Updated: Mar 7, 2019
BY KELLI MOORE Special to the Farmer NEW ORLEANS ADVOCATE OCT 25, 2017
When Magan Brown, of Slidell, was diagnosed with breast cancer three years ago, she knew little about the rigors awaiting her.
Not only did the disease wreak havoc on her body, but there also was the painful process of surgery, chemotherapy and radiation. The stress was daunting, and it spurred the end of her young marriage as well.
Following her last round of chemotherapy in 2014, Brown, a longtime fitness enthusiast, started lifting weights at the encouragement of her doctor. At first, she could barely curl 7½ pounds, but she eventually worked her way up to 35 pounds.
Today, as an amateur competitive bodybuilder, she is not only cancer-free but also the epitome of health, beauty and vitality as the reigning Miss Fitness Louisiana 2017.
Brown is one of 28 women cancer survivors who will don the latest in fashion and promenade proudly on a runway before throngs of friends, families, health-care professionals and well-wishers. It's all part of "You Night St. Tammany," a fashion show presented by cancer survivors with similar tales of courage and perseverance.
The event will take place on Thursday, Oct. 26, at the Castine Center in Mandeville, with the theme “British Invasion." Participants each will model three outfits in a groovy, fast-paced and fun-filled atmosphere that harkens back to the 1960s era of British pop music.
Now in its fifth year, You Night was the inspiration of founder and CEO Lisa McKenzie, a Mandeville-area businesswoman who was looking to create a new event that would “take women and put them in an empowering experience.”
Drawing upon her background in special events and hospitality, and fondly recalling her college days as a member of Delta Gamma sorority, McKenzie developed You Night as an empowerment training program that would address the emotional, physical and mental effects of cancer while building a sisterhood of support.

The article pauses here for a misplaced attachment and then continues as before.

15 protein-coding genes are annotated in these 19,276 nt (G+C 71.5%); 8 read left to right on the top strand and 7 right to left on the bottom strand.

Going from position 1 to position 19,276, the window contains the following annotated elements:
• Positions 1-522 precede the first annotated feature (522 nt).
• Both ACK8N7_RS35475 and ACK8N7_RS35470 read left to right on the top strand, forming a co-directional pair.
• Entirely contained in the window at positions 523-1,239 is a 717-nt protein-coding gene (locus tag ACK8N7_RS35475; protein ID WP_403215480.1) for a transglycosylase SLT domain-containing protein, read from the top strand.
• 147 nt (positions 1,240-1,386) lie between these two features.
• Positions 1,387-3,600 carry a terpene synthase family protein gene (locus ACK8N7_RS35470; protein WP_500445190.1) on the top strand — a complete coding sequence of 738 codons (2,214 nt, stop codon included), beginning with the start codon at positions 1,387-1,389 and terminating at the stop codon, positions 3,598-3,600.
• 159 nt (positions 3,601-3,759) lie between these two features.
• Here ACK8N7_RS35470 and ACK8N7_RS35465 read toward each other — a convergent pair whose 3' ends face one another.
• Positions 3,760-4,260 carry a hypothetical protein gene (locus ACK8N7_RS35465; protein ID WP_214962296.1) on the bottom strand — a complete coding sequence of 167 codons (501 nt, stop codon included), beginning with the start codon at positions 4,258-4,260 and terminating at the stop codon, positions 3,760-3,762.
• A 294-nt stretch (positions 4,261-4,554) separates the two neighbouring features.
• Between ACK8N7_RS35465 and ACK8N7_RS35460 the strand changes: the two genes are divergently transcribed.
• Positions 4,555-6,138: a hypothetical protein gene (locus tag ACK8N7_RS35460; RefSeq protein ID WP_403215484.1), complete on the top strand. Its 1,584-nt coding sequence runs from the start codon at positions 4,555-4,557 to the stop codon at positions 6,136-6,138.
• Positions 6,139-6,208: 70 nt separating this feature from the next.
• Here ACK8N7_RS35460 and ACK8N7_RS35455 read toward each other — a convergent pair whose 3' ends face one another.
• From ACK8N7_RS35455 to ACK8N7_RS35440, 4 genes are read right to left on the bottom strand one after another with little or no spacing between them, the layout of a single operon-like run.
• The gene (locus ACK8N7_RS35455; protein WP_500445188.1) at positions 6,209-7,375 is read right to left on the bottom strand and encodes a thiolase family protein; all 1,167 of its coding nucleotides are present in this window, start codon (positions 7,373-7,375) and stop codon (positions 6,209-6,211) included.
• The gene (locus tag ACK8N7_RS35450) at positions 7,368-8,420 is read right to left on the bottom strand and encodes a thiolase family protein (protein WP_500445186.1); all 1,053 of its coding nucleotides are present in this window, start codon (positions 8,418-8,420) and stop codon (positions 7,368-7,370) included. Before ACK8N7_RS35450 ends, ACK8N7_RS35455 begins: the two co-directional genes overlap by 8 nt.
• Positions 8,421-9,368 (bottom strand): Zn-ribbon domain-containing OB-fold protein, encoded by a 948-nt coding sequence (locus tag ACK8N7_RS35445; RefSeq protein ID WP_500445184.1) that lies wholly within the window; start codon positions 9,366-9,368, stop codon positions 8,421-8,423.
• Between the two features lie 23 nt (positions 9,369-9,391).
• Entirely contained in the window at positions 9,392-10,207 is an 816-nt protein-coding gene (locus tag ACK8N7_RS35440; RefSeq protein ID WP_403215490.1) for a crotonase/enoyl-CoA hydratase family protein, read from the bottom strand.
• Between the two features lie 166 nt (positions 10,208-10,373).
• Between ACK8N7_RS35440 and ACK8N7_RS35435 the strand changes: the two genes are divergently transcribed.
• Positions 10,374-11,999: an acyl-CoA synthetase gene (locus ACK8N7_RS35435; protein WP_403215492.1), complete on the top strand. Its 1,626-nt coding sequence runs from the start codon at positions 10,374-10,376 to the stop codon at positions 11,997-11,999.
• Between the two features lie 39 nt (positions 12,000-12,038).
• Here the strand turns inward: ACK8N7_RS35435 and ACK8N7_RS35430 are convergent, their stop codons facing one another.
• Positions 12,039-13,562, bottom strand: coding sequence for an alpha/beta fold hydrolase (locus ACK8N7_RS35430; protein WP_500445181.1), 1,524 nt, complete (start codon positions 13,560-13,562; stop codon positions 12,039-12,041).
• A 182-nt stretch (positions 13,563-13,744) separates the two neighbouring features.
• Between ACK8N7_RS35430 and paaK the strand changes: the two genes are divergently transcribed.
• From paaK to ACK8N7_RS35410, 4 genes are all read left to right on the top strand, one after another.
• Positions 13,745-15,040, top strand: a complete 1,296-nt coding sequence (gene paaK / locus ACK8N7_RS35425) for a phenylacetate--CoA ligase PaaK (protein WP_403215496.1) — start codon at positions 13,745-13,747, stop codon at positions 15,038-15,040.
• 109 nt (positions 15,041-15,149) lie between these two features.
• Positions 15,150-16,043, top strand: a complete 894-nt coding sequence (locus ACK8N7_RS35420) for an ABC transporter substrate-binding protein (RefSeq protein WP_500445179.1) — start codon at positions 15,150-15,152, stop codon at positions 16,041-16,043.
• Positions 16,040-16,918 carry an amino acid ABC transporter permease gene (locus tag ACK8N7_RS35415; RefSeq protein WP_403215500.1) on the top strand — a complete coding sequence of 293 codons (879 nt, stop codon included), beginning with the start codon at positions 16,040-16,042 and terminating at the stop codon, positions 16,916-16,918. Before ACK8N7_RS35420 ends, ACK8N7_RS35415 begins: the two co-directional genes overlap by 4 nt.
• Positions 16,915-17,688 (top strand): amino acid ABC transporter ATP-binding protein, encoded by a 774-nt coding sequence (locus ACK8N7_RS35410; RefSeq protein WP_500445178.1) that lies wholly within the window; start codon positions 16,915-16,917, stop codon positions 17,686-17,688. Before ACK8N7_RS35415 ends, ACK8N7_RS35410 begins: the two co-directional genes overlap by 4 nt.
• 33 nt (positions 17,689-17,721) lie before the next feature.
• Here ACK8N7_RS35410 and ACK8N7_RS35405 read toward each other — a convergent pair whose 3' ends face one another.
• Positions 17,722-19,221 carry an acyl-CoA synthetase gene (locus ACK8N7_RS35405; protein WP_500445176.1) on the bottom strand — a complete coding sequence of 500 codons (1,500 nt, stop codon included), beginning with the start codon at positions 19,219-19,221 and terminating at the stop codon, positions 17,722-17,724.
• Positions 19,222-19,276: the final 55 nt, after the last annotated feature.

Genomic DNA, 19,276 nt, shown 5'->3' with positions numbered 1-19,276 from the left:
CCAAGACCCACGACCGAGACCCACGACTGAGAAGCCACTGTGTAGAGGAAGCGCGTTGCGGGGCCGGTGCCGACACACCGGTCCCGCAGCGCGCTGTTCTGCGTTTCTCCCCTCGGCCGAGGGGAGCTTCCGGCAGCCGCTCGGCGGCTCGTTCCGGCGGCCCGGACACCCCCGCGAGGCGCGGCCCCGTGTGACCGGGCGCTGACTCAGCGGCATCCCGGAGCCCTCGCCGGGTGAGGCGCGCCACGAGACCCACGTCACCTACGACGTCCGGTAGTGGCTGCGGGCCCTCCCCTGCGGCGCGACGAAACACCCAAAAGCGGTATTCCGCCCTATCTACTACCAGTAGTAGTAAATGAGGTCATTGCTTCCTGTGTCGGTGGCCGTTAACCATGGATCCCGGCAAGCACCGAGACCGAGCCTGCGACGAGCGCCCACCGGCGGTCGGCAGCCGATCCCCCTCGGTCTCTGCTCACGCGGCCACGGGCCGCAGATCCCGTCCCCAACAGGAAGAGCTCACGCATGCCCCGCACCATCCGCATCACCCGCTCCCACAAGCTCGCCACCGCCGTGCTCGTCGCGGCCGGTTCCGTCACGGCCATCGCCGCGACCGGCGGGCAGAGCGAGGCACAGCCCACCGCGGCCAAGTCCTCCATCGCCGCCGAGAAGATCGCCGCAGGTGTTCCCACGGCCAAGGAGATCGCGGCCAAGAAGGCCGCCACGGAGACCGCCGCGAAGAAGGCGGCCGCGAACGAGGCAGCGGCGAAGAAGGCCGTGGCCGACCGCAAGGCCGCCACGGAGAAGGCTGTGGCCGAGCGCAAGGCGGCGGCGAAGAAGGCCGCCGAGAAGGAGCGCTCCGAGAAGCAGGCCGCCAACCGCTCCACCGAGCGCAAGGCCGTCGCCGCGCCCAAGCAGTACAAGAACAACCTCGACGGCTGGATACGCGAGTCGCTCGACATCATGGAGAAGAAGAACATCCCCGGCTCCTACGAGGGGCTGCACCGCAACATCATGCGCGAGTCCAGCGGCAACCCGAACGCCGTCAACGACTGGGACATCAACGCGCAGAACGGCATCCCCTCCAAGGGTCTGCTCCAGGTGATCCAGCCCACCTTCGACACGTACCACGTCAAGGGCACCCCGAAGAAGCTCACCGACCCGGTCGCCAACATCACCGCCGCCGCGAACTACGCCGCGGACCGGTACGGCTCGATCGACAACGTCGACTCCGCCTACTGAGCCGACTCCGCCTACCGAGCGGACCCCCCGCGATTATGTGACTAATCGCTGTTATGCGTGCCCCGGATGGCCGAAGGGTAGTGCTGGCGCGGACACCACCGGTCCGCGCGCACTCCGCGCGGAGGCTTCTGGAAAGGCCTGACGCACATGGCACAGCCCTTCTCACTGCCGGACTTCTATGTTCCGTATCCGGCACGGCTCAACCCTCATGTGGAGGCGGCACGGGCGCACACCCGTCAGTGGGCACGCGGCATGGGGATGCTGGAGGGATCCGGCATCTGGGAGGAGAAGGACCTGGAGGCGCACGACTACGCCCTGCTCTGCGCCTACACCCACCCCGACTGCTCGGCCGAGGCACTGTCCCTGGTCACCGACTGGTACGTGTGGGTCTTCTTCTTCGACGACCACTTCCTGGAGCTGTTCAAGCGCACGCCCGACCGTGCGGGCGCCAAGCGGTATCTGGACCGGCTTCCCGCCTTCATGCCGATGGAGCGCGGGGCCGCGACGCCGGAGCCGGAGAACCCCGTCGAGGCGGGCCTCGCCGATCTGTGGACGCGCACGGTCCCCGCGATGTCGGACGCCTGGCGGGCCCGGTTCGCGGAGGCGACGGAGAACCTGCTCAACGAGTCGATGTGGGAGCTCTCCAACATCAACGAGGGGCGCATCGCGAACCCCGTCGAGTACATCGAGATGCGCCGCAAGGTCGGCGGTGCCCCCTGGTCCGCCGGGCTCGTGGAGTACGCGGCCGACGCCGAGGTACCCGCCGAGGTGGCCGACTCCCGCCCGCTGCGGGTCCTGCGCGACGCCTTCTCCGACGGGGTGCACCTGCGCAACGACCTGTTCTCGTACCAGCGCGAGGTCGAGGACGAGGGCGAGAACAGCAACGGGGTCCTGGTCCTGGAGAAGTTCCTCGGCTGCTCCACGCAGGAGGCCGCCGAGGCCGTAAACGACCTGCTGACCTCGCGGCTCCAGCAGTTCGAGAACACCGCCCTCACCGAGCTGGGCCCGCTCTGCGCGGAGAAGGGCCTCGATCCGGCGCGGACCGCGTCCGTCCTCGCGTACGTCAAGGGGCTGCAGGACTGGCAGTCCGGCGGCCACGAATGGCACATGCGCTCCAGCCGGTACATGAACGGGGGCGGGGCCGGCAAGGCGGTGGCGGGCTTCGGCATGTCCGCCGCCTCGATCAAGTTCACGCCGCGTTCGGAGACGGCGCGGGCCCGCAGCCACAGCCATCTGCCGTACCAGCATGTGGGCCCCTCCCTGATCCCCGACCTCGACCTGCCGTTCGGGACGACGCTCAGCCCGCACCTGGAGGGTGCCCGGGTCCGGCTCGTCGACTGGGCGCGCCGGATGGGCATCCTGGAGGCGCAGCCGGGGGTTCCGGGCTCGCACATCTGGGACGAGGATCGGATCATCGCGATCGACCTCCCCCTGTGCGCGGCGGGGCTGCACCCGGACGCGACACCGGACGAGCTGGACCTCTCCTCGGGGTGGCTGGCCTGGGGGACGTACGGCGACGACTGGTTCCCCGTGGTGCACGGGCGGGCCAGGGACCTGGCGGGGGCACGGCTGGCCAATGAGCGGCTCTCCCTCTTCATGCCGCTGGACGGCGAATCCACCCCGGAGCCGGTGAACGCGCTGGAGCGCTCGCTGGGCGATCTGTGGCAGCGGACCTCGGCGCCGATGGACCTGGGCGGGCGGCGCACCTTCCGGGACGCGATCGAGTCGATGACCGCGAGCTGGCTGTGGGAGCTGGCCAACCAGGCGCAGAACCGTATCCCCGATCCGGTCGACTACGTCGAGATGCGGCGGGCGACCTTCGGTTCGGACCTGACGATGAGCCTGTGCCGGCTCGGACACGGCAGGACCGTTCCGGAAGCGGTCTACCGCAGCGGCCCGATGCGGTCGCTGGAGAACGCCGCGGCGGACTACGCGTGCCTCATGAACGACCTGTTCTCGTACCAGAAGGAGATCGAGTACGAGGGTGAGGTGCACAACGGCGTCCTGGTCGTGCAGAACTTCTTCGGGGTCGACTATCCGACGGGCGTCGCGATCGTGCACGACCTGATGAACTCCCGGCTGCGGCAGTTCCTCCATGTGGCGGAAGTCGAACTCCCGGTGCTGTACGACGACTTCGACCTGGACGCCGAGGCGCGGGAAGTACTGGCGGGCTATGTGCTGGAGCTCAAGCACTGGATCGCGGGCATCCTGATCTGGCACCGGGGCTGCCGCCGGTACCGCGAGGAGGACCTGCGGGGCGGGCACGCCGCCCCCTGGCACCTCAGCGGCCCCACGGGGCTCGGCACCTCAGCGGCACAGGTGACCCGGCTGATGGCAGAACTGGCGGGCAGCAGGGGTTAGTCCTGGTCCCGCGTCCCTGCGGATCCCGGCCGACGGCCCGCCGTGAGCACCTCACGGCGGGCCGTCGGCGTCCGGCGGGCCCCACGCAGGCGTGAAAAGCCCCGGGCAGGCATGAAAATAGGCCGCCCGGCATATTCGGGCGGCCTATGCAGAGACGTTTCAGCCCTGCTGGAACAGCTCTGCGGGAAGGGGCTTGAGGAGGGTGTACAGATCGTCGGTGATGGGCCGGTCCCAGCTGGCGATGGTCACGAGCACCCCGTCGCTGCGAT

Since the first fashion show in May 2013, more than 200 cancer survivors have taken part in the You Night experience. Due to its growing popularity, You Night expanded to New Orleans in 2015 and now produces two six-month programs each year.
The fashion show is the culmination of six months of preparation.
Structured activities leading up to the show are designed to uplift and empower participants, helping them rebuild self-esteem, develop a newfound appreciation for their own bodies and rediscover a joy for living.
“Many women who have been diagnosed with cancer find that it is difficult to embrace their ‘new normal.’ Life post-cancer comes with ongoing challenges related to body issues, questions of mortality or the fear of recurrence,” McKenzie said.
Unconditional support is an important key to the program’s success, as is teaching participants not to label themselves as patients anymore.
Because cancer can take both a physical and emotional toll, McKenzie said, many participants beginning the program lack confidence in their appearance due to surgical scars and side effects of chemotherapy and radiation.
This insecurity manifests itself in myriad ways. McKenzie recalled one program participant who rehung all the mirrors in her house at a higher level to avoid looking at her post-surgery scars.
“You Night is a strong sisterhood of support disguised as runway training, where women find strength in these friendships and learn that their new normal can actually be incredibly strong, when they are given the right tools for success,” she said.
McKenzie produces the event with a team of professionals, many of whom have survived cancer themselves. They lend expertise in areas ranging from business, fundraising and graphic design, to photography, modeling, hairstyling and makeup artistry.
Over the course of the program, team members prepare participants for the runway, training them in modeling techniques such as posing, posture and stage presence.
Sponsors give participants an assortment of beauty products and services. The women are given makeovers, and they are encouraged to step out of their comfort zones to try different fashion styles and accessories. All this is accomplished while providing camaraderie and support.